The concentration of microplastics compared to relative population proximity and basin residence times in Hood Canal and Whidbey Basin in Puget Sound, WA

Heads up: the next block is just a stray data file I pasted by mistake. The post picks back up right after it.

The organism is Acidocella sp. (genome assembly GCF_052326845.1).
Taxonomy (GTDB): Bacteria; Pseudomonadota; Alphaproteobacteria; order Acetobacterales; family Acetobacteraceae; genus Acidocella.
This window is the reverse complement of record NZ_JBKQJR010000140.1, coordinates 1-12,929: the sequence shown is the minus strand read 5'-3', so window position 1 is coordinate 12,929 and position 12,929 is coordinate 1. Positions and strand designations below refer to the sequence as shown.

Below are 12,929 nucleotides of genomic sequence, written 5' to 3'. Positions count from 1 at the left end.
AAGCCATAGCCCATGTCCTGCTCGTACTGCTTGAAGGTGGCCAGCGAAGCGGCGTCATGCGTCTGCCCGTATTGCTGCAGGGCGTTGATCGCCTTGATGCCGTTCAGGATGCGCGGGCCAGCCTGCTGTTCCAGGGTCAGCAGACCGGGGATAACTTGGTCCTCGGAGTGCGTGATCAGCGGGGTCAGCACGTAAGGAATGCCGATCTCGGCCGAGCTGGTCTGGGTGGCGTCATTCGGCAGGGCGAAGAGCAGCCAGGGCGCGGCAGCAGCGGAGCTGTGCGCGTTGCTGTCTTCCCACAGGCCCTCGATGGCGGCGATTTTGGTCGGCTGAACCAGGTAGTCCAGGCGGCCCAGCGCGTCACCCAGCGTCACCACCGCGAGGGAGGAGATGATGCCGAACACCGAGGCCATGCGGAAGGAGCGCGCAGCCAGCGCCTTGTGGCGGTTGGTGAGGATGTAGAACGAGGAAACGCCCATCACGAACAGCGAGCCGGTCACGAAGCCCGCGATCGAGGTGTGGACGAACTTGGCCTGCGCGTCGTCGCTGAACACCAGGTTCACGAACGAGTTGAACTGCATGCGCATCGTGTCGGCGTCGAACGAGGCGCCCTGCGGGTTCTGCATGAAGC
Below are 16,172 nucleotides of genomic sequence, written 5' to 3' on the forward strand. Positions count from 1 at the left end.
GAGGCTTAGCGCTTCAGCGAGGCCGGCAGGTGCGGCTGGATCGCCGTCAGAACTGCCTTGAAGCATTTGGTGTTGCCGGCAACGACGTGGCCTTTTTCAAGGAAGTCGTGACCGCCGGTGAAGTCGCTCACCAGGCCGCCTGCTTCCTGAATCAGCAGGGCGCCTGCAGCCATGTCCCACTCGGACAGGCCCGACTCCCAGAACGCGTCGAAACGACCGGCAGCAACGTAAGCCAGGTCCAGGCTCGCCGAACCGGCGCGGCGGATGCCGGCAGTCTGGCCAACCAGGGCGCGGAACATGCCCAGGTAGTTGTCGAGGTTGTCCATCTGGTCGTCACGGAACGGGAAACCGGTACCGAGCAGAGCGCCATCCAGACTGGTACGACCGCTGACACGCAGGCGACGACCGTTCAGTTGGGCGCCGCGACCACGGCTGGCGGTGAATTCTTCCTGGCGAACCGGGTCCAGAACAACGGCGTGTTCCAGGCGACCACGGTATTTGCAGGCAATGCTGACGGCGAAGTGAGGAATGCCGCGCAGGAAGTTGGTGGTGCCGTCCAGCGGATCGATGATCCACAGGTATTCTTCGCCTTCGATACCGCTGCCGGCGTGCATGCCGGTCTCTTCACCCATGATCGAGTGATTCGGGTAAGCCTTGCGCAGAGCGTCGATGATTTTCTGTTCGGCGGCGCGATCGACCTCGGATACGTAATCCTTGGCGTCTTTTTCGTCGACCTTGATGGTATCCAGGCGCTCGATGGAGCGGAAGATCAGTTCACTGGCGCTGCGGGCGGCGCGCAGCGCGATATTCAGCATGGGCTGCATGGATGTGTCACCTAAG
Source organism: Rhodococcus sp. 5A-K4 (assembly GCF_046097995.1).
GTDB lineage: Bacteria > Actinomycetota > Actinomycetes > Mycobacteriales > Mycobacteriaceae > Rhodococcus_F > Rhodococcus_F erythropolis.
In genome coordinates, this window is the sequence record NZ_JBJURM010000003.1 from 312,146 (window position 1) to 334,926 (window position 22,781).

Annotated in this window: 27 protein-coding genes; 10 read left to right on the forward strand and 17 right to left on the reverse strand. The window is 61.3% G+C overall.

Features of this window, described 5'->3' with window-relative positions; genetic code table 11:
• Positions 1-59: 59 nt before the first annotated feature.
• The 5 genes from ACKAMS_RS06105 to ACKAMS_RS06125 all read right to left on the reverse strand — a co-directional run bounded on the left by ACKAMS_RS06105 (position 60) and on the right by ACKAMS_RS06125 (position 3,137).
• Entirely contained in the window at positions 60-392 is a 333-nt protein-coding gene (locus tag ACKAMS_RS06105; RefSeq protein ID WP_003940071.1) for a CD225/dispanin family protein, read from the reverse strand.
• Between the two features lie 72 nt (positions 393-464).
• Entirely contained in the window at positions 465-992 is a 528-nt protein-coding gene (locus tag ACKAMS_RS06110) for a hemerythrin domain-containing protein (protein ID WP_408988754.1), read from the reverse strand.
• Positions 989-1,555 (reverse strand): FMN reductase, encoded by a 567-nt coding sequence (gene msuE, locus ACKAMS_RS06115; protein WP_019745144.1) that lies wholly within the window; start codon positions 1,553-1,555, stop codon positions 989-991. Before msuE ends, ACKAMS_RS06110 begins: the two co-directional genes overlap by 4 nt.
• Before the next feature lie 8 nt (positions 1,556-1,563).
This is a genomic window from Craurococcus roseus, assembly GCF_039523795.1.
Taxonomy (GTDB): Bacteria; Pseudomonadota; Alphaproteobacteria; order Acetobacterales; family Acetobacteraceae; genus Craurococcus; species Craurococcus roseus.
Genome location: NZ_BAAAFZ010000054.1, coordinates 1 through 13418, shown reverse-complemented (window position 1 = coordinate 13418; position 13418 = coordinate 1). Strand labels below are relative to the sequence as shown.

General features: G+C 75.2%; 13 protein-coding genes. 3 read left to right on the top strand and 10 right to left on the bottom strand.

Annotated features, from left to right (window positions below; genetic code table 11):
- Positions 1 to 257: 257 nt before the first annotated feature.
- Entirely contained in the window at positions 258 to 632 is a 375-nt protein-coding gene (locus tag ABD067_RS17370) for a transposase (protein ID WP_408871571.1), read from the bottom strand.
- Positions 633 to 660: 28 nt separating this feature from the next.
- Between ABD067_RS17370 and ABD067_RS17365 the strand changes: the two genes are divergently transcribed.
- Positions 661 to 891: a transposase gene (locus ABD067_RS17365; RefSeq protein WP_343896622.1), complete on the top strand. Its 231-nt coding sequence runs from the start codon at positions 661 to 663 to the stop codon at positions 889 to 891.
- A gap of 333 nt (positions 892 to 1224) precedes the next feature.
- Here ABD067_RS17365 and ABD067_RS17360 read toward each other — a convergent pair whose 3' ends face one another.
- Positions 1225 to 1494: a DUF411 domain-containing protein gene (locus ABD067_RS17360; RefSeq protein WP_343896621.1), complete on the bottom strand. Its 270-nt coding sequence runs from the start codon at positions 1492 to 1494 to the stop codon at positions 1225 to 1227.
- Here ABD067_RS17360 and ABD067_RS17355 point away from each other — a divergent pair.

Microplastics enter waterways due to humans, however water circulation and winds can have an effect on where they concentrate. Microplastic concentrations are determined in Hood Canal and Whidbey Basin in Puget Sound, WA during December 2016. Eight stations were sampled using a 335 μm Manta Net towed from the R/V Barnes, then sieving water samples through a 0.33mm mesh sieve. Remaining products were then rid of organics, placed in a density separator, dried, and extracted for microplastics. By comparing microplastic concentration to basin residence times and population density, the main contributor to microplastic accumulation can be determined. Residence time (determined by wind and circulation) is a more important indicator to where plastics will distribute in Puget Sound. Microplastic concentration ranges from 0.069 pieces/m3 in Whidbey Basin to 0.36 pieces/m3 in southern Hood Canal. The mass of microplastics at each station was strongly attributed to the amount of Styrofoam present. This study acts as a baseline study for Puget Sound estuary and could help serve to understand where pollutant cleanups could be effective.